Death Metal Underground
Recent Comments

After Death – Retronomicon

by Staff
April 28, 2013 –

after_death-retronomiconRetronomicon compiles the demos and EP of After Death, the band Mike Browning formed as a replacement for Nocturnus as Nocturnus A.D., and then renamed to avoid confusion with the other version of Nocturnus that resurrected itself briefly in the 2000s.

While the roots of After Death are in death metal, the majority of this music is epic heavy metal or what would be called power metal at this point. It uses heavy metal riffs, has a melodic sense similar to that of later Budgie, and has a theatrical atmosphere like more recent Therion.

Most importantly, the rhythms and the way riffs fit together are not in the death metal style, but sort of like a “dinner theatre” version of heavy metal. These riffs are closer to leitmotifs than motifs, meaning that they reflect characters or themes of a developing drama directly, rather than conveying changes in overall mood as they do in regular death metal. Add to this groove and bouncy rhythms and what comes out is radio-friendly heavy metal with some death riffs and an occult vibe.

Retronomicon features odd vocals of wide-ranging sounds, some seemingly demonic processed voices, others like children or wailing women, and some in the death growl. This and the tendency to make very theatrical combinations of riffs give this music an otherworldly feel. Add to that the active keyboards that highlight riffs and also provide contrary motions and textures, and the result is the kind of subversively imaginative and esoteric musical pathway that Marilyn Manson and others could barely dream of.

It’s unfortunate radio metal did not go in this way rather than the more mundane ways that it did, but if After Death want to go mainstream, they’ll have to be a bit more consistently intense and emotional. People like simple because they’re generally distracted when listening. This music may be a bit beyond most because it requires an attention span, but it’s strikingly beautiful and multifaceted. The Nocturnus influence can clearly be heard in temp changes and the decision points before the conclusions of songs.

This will not be for everyone. Most death metal fans will be turned off by the aesthetics; Marilyn Manson, Rammstein, Ministry, Therion, et al. fans may be turned off by how rough and ambiguous much of this is. However, both groups should attend to this interesting musical pathway that could well be the most subversive and occult thing ever to visit radio.

Tags: , ,

12 comments

  • The Lord

    I bought this album based on the label Iron Pegasus records without really knowing what it was at the MDF in 2010. Oddest thing was the guitar player Demian was standing right next to me talking about this band when I had it in hand. I probably looked at him with a dumb look then moved on. There’s a giant box split double CD release from a label called Proseltysm that has pretty good versions of these same songs with some newer tracks. I think this band fucking rules, I enjoy the clean chanting vocals over the dark atmospheric death metal. Playing this at random around people on my playlists never brings about a negative reaction and is the cause of unconcious head bobbing.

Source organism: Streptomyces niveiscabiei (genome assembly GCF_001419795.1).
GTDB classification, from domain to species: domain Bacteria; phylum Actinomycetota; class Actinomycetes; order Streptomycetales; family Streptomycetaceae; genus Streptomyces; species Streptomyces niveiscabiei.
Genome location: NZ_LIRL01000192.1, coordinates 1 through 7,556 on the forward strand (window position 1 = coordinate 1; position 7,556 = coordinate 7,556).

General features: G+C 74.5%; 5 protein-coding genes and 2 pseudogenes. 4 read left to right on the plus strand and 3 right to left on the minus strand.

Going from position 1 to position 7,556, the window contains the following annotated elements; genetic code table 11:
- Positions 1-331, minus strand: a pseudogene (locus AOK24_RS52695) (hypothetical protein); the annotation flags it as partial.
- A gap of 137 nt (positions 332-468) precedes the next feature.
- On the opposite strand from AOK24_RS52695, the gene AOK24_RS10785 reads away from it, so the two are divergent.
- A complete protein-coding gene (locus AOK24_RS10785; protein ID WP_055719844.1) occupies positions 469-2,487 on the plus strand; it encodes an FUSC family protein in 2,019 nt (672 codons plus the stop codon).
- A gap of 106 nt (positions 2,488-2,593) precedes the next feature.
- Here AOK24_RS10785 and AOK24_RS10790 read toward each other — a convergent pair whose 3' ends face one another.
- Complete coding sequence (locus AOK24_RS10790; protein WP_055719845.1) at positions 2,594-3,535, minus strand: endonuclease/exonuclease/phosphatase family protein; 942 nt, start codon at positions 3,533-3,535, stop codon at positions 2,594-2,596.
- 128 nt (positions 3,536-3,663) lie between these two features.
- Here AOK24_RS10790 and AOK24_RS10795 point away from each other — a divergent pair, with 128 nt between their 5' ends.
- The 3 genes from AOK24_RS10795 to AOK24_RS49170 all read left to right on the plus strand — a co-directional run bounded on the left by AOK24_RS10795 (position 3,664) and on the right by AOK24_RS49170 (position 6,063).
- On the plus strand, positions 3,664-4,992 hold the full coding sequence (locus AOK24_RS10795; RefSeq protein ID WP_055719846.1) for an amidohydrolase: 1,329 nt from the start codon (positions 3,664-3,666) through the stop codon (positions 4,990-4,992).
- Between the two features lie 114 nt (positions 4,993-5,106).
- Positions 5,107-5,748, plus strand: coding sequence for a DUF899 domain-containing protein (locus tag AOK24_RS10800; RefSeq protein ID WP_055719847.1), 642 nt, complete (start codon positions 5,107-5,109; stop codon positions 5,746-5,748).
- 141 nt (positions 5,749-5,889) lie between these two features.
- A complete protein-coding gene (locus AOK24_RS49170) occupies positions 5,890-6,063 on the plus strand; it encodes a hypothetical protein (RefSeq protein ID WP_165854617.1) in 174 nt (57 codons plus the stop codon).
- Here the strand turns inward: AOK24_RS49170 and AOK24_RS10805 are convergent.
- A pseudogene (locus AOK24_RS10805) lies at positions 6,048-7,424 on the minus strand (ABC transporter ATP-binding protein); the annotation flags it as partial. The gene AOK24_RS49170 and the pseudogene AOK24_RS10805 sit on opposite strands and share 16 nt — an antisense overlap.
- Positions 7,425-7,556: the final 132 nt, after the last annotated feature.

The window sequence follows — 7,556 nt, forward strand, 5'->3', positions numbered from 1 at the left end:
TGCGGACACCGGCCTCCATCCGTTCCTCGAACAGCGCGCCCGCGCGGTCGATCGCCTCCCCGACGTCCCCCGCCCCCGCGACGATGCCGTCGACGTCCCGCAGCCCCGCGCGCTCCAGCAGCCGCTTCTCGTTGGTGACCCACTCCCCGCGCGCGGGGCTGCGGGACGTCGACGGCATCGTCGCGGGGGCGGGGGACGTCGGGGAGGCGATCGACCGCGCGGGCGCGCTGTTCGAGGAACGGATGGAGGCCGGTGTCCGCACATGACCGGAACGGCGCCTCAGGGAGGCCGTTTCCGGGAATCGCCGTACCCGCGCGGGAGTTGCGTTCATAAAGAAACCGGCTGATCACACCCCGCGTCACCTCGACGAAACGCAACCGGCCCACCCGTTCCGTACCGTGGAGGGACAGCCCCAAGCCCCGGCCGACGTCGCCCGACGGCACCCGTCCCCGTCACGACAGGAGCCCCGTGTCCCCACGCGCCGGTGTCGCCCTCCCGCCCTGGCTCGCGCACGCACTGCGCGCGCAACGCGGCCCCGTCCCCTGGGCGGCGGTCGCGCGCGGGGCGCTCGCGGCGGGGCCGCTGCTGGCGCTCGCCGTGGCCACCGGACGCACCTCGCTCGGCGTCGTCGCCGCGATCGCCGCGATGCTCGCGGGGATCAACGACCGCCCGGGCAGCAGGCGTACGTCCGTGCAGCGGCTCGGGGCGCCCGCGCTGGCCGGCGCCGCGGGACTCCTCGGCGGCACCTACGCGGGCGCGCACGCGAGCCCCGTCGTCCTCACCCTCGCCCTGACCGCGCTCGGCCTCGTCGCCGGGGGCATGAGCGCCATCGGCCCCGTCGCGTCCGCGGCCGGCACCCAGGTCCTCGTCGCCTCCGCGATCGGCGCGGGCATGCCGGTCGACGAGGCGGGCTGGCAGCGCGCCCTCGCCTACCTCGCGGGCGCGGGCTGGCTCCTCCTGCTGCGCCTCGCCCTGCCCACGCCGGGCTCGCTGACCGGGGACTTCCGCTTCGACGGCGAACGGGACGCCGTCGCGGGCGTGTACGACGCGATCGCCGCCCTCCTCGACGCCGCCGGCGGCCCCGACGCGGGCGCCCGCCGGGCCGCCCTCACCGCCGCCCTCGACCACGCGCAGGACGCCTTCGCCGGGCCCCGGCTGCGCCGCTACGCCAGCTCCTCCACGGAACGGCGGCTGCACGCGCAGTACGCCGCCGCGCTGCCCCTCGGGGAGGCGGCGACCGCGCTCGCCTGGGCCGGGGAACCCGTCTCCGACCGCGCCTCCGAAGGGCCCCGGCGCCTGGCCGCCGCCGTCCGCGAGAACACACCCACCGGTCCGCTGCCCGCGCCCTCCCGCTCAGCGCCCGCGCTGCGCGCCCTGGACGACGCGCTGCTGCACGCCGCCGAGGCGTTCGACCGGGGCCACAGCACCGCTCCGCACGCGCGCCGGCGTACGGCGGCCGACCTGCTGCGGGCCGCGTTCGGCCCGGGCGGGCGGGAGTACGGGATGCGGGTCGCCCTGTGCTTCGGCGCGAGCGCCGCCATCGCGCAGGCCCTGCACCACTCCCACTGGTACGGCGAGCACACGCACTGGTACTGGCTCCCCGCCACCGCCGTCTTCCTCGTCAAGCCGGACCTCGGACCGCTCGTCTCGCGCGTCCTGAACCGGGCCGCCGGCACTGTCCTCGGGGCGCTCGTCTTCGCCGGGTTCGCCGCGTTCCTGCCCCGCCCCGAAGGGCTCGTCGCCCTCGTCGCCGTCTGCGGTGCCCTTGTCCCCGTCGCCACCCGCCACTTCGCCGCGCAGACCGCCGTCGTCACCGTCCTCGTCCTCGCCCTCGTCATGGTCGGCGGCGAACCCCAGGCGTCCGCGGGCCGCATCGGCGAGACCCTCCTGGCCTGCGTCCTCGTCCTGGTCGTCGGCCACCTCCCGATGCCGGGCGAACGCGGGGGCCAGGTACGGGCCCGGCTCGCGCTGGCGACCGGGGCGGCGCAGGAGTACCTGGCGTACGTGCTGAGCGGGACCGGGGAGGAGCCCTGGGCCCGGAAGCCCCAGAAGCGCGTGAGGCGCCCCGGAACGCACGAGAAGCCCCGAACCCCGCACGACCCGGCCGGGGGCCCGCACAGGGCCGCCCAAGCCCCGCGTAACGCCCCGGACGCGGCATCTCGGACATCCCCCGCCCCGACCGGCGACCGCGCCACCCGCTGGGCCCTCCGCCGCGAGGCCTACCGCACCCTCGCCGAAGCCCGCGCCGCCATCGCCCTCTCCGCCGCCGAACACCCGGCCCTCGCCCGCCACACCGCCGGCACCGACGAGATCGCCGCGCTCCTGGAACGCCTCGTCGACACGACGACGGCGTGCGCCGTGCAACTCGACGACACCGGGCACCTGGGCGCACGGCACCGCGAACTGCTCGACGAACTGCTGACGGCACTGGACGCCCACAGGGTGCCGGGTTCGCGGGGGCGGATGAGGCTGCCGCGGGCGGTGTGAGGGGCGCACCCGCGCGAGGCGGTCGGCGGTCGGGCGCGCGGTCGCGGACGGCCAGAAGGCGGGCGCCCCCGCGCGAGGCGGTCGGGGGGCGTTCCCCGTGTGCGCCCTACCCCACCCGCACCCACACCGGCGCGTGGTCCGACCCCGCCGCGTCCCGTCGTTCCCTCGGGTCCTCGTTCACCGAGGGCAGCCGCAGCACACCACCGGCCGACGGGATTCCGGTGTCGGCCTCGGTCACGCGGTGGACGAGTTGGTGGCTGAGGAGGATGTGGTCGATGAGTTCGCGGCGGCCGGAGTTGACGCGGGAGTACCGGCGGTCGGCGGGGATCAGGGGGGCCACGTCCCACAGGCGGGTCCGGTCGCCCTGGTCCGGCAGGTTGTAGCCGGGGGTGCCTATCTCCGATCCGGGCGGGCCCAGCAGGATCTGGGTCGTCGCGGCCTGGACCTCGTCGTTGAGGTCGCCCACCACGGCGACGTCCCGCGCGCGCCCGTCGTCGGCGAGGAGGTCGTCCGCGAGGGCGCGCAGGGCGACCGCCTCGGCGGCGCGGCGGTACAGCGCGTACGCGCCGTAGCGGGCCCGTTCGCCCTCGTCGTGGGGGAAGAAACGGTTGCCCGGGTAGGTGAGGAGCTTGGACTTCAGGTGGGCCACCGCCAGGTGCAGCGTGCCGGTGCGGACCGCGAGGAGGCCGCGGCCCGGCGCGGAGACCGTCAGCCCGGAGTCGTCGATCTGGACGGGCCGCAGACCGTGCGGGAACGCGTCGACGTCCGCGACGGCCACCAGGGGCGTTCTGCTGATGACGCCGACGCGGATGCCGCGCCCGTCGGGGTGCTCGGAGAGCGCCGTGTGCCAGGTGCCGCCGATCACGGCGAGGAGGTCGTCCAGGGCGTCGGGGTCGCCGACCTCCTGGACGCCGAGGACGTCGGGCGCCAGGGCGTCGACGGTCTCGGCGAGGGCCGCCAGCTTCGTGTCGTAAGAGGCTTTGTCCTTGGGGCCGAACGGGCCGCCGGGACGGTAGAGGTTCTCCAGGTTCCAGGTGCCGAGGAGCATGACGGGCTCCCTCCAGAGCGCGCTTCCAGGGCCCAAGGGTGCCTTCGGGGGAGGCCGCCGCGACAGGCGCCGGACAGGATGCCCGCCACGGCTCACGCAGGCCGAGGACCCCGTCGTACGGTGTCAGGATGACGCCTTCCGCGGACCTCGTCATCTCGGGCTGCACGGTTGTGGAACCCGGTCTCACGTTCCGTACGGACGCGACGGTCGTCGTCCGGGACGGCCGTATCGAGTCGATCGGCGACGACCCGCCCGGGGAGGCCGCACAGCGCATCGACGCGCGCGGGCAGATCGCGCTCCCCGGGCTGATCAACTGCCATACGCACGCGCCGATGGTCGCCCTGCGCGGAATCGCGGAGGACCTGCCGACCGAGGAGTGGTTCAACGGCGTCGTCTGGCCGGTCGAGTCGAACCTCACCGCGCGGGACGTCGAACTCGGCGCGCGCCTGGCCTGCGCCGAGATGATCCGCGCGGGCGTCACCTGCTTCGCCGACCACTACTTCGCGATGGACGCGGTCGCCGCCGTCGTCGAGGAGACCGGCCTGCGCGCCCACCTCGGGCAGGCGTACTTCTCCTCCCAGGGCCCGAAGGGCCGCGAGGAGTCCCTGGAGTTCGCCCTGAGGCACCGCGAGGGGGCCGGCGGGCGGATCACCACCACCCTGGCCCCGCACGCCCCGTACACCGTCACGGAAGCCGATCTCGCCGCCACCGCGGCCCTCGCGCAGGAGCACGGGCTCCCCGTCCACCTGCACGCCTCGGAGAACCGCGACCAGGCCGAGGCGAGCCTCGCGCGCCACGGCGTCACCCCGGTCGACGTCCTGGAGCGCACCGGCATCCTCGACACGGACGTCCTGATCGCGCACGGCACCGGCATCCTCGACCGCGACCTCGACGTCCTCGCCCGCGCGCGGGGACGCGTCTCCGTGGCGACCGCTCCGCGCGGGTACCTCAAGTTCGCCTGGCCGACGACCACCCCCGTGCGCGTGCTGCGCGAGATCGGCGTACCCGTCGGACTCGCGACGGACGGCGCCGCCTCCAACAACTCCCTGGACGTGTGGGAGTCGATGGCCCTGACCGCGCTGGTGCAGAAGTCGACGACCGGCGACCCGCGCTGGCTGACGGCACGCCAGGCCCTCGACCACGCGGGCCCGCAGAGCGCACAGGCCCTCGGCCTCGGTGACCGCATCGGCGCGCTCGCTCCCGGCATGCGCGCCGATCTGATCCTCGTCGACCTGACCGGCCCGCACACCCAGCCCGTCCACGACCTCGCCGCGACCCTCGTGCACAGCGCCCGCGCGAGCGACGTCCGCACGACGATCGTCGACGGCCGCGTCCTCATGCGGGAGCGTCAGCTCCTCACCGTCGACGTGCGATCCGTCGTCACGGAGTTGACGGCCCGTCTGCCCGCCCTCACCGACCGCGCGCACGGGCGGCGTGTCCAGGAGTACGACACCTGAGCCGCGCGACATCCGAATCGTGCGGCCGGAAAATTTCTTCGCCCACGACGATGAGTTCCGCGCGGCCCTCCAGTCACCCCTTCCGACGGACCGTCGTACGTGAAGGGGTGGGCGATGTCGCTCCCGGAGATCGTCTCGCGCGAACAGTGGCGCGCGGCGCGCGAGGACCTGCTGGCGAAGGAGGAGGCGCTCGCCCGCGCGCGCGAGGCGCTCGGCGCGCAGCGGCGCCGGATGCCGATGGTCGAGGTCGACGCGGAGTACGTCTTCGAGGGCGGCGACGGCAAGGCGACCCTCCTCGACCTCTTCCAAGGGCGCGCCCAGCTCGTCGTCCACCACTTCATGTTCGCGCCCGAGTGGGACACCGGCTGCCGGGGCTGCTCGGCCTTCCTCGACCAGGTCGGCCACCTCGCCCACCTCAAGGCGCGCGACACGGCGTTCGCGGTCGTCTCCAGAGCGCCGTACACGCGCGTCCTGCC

Reply
    1. deadite

      Sure, on the house.

      This stuff is pretty cool, has some of Nocturnus’ characteristics with a speed/heavy metal core. What do you not enjoy about it? (not patronizing, just curious)

      Reply
  • kvlt attakker

    The keyboard/organ sound at 24 seconds into it is off by a slight hair.

    I don’t dislike it – it’s just rather weird (as Nocturnus was) and makes me want to take a hit of pot.

    Reply
      1. kvlt attakker

        I think this is a rather great effort. It’s so different than most other things. This is a great review showing that it has both mainstream and underground influences.

        Now pass the bong :)

        Reply
  • Invisible Sandwich

    This needs to be either more or less extreme (as in use of extreme metal technique); either would work. More overt traditional/power metal influence would open up new vocal techniques and otherwise make it easier to increase complexity. Increasing extremity would help with the aesthetics and probably result in tighter songwriting.

    Reply
  • Pingback: [Death Metal Underground] Goatcraft – The Blasphemer |  - Death Metal Underground -

Leave a Reply

Your email address will not be published. Required fields are marked *

You may use these HTML tags and attributes: <a href="" title=""> <abbr title=""> <acronym title=""> <b> <blockquote cite=""> <cite> <code> <del datetime=""> <em> <i> <q cite=""> <strike> <strong>